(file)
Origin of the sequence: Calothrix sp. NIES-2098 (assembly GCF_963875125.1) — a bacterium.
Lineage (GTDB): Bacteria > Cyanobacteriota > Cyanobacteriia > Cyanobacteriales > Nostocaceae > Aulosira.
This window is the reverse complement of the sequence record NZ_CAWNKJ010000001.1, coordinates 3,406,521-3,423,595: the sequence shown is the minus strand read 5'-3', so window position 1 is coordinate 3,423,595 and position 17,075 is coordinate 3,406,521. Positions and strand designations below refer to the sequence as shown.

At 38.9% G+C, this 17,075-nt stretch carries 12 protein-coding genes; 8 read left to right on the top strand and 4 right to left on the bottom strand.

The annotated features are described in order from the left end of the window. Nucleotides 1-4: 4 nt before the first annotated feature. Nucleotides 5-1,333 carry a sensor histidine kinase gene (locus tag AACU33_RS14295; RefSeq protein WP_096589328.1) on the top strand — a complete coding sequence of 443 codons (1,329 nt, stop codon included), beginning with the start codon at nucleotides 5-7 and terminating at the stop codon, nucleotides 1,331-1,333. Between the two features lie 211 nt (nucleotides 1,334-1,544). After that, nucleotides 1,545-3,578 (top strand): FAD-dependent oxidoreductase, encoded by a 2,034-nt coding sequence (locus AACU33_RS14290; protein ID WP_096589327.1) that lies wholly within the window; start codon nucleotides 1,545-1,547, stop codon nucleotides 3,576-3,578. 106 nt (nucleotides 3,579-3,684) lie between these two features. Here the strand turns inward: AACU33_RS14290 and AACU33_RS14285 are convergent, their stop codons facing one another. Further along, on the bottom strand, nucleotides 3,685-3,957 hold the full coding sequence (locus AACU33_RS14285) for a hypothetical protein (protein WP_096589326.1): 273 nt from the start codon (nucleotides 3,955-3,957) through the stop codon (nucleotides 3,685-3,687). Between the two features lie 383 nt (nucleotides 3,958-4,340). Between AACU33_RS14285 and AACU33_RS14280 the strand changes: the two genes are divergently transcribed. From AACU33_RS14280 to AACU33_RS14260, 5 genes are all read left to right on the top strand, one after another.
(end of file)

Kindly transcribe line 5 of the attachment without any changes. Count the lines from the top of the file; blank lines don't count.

The annotated features are described in order from the left end of the window. Nucleotides 1-4: 4 nt before the first annotated feature. Nucleotides 5-1,333 carry a sensor histidine kinase gene (locus tag AACU33_RS14295; RefSeq protein WP_096589328.1) on the top strand — a complete coding sequence of 443 codons (1,329 nt, stop codon included), beginning with the start codon at nucleotides 5-7 and terminating at the stop codon, nucleotides 1,331-1,333. Between the two features lie 211 nt (nucleotides 1,334-1,544). After that, nucleotides 1,545-3,578 (top strand): FAD-dependent oxidoreductase, encoded by a 2,034-nt coding sequence (locus AACU33_RS14290; protein ID WP_096589327.1) that lies wholly within the window; start codon nucleotides 1,545-1,547, stop codon nucleotides 3,576-3,578. 106 nt (nucleotides 3,579-3,684) lie between these two features. Here the strand turns inward: AACU33_RS14290 and AACU33_RS14285 are convergent, their stop codons facing one another. Further along, on the bottom strand, nucleotides 3,685-3,957 hold the full coding sequence (locus AACU33_RS14285) for a hypothetical protein (protein WP_096589326.1): 273 nt from the start codon (nucleotides 3,955-3,957) through the stop codon (nucleotides 3,685-3,687). Between the two features lie 383 nt (nucleotides 3,958-4,340). Between AACU33_RS14285 and AACU33_RS14280 the strand changes: the two genes are divergently transcribed. From AACU33_RS14280 to AACU33_RS14260, 5 genes are all read left to right on the top strand, one after another.